O Christmas Tree Wall Quilt
By Mary M. Hogan, Published in the DO Magazine Presents Quilting Techniques & Projects
O Christmas Tree, O Christmas Tree, here’s a freebie from dear Santa! Hey, you’ve got a whole 48 days until Christmas is here— so get quilting! When you want a simple project to whip up quick, hexagons are the way to go. And the delight they will put on your gift recipient’s faces will be worth every stitch. This festive project is featured in DO Magazine Presents Quilting Techniques & Projects and Mary’s Fast-Fold Hexies from Pre-Cuts & Stash.
This Christmas quilt pattern is made using the 5″ circle, 2 ½” circle, and the Small Hexagon Template. Enter your email below to unlock these free quilt patterns. For a larger wallhanging, use the larger templates and make 11 large hexie units. Finished size: 10″ × 11″ | 11 Hexie Units
Note: Fabric requirements are based on 42″ wide fabric. WOF = width of fabric.
- (10) 5″ precut squares or (1) fat quarter green dot fabric
- (10) 2 ½” precut squares or (1) fat eighth red fabric
- (1) 5″ precut square or scrap brown fabric
- (1) 2 ½” square or scrap brown fabric
- 1/8 yard lightweight batting (45″ wide)
- Star sew-on button
- 5″ Circle Template
- 2 ½” Circle Template
- Small Hexagon Template
Mary M. Hogan provides step-by-step instructions for using her fast-fold hexie technique to sew hexagon quilts in half the time. Janet Houts and Jean Ann Wright show how to use the versatile circle of nine grid for endless design possibilities. Patricia Sanabria-Friederich presents unique quilt designs inspired by the distinctive mosaic tile floors of her native Costa Rica. The book also includes fun and festive projects for precut fabric bundles, with superb contributions from Wendy Sheppard, Jean Ann Wright, McB McManus and E.B. Updegraff.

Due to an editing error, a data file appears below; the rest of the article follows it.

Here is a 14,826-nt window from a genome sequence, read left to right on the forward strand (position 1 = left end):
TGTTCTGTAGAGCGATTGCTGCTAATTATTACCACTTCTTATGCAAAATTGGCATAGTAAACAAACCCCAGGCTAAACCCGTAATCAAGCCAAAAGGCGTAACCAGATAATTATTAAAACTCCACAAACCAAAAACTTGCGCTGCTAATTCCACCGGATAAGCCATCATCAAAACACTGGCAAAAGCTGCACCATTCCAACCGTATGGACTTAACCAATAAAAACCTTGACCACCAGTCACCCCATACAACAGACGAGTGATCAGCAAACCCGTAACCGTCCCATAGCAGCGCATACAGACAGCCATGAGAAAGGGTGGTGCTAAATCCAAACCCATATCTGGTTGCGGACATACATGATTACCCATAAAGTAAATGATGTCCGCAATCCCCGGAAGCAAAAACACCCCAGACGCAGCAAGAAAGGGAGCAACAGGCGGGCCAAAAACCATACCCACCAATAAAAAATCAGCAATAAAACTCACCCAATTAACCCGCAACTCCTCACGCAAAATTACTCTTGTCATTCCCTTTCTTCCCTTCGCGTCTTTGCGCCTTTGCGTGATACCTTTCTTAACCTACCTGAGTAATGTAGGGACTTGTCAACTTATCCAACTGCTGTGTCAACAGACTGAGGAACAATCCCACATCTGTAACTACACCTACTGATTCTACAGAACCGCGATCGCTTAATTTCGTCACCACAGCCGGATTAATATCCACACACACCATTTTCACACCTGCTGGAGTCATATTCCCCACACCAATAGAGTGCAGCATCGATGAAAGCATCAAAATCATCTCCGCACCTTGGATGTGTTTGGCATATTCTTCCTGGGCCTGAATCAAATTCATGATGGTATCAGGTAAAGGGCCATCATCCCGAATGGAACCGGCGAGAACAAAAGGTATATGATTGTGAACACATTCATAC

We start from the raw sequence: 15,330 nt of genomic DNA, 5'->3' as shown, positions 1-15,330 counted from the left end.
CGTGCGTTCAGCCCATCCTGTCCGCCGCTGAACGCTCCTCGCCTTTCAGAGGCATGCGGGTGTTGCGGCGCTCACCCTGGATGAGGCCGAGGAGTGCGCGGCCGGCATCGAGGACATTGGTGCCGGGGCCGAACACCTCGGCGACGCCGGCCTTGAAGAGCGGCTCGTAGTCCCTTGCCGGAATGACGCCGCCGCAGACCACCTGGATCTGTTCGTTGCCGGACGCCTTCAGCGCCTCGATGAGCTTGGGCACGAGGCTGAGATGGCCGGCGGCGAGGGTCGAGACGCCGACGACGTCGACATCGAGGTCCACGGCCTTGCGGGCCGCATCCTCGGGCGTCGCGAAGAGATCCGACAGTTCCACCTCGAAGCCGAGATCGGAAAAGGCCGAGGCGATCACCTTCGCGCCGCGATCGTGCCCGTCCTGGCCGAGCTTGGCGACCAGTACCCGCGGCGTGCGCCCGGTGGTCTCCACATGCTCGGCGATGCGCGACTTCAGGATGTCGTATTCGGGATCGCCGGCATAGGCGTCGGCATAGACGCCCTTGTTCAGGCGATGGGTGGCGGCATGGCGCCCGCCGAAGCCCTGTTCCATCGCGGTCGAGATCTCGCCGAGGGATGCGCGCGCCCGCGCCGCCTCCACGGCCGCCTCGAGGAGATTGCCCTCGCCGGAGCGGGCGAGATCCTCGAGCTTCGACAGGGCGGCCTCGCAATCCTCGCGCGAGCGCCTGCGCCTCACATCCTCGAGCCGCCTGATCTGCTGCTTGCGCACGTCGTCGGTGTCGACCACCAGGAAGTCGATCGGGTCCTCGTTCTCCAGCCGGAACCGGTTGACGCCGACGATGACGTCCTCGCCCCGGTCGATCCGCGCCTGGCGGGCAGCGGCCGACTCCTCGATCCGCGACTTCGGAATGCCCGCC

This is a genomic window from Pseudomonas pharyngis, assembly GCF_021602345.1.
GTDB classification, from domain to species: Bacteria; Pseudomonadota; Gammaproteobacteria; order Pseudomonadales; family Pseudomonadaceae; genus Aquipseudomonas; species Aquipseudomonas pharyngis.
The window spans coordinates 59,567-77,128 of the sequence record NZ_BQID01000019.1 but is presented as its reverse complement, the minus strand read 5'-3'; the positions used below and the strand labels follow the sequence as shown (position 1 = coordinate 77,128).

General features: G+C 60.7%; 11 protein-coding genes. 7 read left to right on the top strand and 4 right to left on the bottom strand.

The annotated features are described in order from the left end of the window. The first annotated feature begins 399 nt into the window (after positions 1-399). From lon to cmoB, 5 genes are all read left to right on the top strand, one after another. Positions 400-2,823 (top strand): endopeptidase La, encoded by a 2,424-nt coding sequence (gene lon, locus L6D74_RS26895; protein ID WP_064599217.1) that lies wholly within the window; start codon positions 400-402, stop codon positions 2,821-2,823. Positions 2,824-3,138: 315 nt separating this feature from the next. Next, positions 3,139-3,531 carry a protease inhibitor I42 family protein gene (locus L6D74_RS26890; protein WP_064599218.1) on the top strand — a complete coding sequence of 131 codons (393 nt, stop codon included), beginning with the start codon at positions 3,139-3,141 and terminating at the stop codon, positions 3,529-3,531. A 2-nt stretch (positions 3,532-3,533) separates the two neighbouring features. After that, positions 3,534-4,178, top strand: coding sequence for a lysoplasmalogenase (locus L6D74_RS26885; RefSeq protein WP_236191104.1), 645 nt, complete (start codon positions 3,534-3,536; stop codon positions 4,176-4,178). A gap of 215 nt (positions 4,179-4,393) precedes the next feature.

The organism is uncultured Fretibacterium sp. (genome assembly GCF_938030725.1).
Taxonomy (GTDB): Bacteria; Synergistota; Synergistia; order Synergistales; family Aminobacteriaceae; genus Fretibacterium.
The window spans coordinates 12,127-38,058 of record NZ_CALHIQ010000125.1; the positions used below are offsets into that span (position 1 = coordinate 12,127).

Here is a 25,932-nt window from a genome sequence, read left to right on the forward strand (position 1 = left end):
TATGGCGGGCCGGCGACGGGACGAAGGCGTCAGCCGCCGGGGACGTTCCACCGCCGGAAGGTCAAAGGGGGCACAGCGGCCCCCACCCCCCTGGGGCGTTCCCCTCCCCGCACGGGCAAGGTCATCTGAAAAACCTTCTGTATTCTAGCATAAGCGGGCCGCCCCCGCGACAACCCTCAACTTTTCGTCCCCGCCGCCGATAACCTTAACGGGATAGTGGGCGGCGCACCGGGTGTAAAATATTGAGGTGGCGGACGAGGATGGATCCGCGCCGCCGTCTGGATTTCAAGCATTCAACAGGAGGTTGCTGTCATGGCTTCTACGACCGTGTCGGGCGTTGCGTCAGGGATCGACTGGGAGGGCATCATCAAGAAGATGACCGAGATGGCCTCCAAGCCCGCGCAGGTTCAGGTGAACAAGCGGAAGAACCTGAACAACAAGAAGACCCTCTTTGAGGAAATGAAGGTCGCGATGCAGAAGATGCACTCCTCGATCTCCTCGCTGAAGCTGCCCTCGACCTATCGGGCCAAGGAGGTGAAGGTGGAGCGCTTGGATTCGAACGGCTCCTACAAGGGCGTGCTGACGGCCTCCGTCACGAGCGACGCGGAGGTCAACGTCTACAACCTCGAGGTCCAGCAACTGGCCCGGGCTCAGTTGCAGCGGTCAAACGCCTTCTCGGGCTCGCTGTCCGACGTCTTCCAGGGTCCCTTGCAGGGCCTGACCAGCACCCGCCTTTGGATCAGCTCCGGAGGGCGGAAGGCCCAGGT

Cut the Fabrics
1. Cut the Fabrics
From green dot fabric, cut: (10) 5″ circles. From red fabric, cut: (10) 2 ½” circles. From brown fabric, cut: (1) 5″ circle and (1) 2 ½” circle. From batting, cut: (11) hexagons using the Small Hexagon Template
3. Orient the Fabric Circle
Orient the fabric circle so the lengthwise straight of grain runs vertically to keep hexagon from stretching after construction. To find the center of a 5″ fabric circle, fold in half then in half again, finger-pressing each fold.
4. Fold the Fabric.
Place circle wrong side up on a pinnable work surface. Center batting hexagon on the circle as shown, matching points with the horizontal fold line on fabric. Place a pin through the center of batting, fabric, and work surface. Fold over the top edge of circle, as shown, so the fold meets the pin at the center. Finger press the fold.
5. Continue the Hexagon
Working clockwise, fold right point created by the first fold to the pin at center and finger press. Continue to work
clockwise around the circle, folding point to pin, and finger press. Use pins as needed to hold folds in place. After the fourth fold, make sure the first and fourth fold are parallel. If not, open and fold again or adjust the last fold slightly.
7. Construct your Hexie Units.
Construct 10 hexie units with green dot bases and red toppers, and 1 hexie unit with brown base and brown topper.
8. Assemble and Sew.
Lay out hexagons as shown. Sew hexagon units together into rows either by hand or machine. Machine Sewing: With right sides up, butt two hexie units together. Using your selected stitch, pass hexagons through your machine, taking care that stitches span the edges of both hexie units. Hand Stitching: Place two hexie units right sides together. Using a single thread, bury a small knot at the beginning of your stitches. Make a few very small stitches to lock thread in place. Whipstitch along one side of the hexie units. Sew to the end and take a few locking stitches and bury the thread.
9. Add Embellishments & Finish.
Consider adding embellishments to your Fast-Fold Hexie projects such as the star button and charms in the photo. Hand embroidery stitches, heat-set rhinestones, and contrasting or decorative threads are just a few ideas to try!
Fiber artist Joyce Hughes uses free motion quilting, thread painting, trapunto, overlay, three-dimensional effects, machine techniques and a variety of embellishments to create stunning pictorial quilts. In this book, she shows you how to take an ordinary fabric panel and turn it into a beautiful impressionist-style quilt.
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